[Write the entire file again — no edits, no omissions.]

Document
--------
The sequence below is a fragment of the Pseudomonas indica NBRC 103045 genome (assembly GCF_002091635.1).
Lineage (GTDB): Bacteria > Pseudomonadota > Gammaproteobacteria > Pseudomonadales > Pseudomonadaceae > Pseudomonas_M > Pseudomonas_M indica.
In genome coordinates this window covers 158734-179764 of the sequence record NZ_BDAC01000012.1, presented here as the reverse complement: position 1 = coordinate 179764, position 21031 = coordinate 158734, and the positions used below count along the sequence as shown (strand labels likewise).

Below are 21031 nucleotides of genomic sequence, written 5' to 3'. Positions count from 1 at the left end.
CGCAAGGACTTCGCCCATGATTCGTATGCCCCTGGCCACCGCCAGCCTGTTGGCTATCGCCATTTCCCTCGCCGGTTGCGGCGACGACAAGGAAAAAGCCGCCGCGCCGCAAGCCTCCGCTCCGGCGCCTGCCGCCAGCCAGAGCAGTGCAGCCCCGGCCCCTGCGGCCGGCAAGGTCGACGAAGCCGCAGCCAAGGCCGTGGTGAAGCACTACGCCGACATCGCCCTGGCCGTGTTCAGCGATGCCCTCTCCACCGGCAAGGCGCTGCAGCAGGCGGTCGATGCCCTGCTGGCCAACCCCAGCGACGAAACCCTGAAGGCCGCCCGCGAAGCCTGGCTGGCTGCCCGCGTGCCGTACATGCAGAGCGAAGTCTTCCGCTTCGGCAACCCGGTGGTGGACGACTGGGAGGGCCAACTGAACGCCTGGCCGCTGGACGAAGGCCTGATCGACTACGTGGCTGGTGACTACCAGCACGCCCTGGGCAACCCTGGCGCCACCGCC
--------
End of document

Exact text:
The sequence below is a fragment of the Pseudomonas indica NBRC 103045 genome (assembly GCF_002091635.1).
Lineage (GTDB): Bacteria > Pseudomonadota > Gammaproteobacteria > Pseudomonadales > Pseudomonadaceae > Pseudomonas_M > Pseudomonas_M indica.
In genome coordinates this window covers 158734-179764 of the sequence record NZ_BDAC01000012.1, presented here as the reverse complement: position 1 = coordinate 179764, position 21031 = coordinate 158734, and the positions used below count along the sequence as shown (strand labels likewise).

Below are 21031 nucleotides of genomic sequence, written 5' to 3'. Positions count from 1 at the left end.
CGCAAGGACTTCGCCCATGATTCGTATGCCCCTGGCCACCGCCAGCCTGTTGGCTATCGCCATTTCCCTCGCCGGTTGCGGCGACGACAAGGAAAAAGCCGCCGCGCCGCAAGCCTCCGCTCCGGCGCCTGCCGCCAGCCAGAGCAGTGCAGCCCCGGCCCCTGCGGCCGGCAAGGTCGACGAAGCCGCAGCCAAGGCCGTGGTGAAGCACTACGCCGACATCGCCCTGGCCGTGTTCAGCGATGCCCTCTCCACCGGCAAGGCGCTGCAGCAGGCGGTCGATGCCCTGCTGGCCAACCCCAGCGACGAAACCCTGAAGGCCGCCCGCGAAGCCTGGCTGGCTGCCCGCGTGCCGTACATGCAGAGCGAAGTCTTCCGCTTCGGCAACCCGGTGGTGGACGACTGGGAGGGCCAACTGAACGCCTGGCCGCTGGACGAAGGCCTGATCGACTACGTGGCTGGTGACTACCAGCACGCCCTGGGCAACCCTGGCGCCACCGCC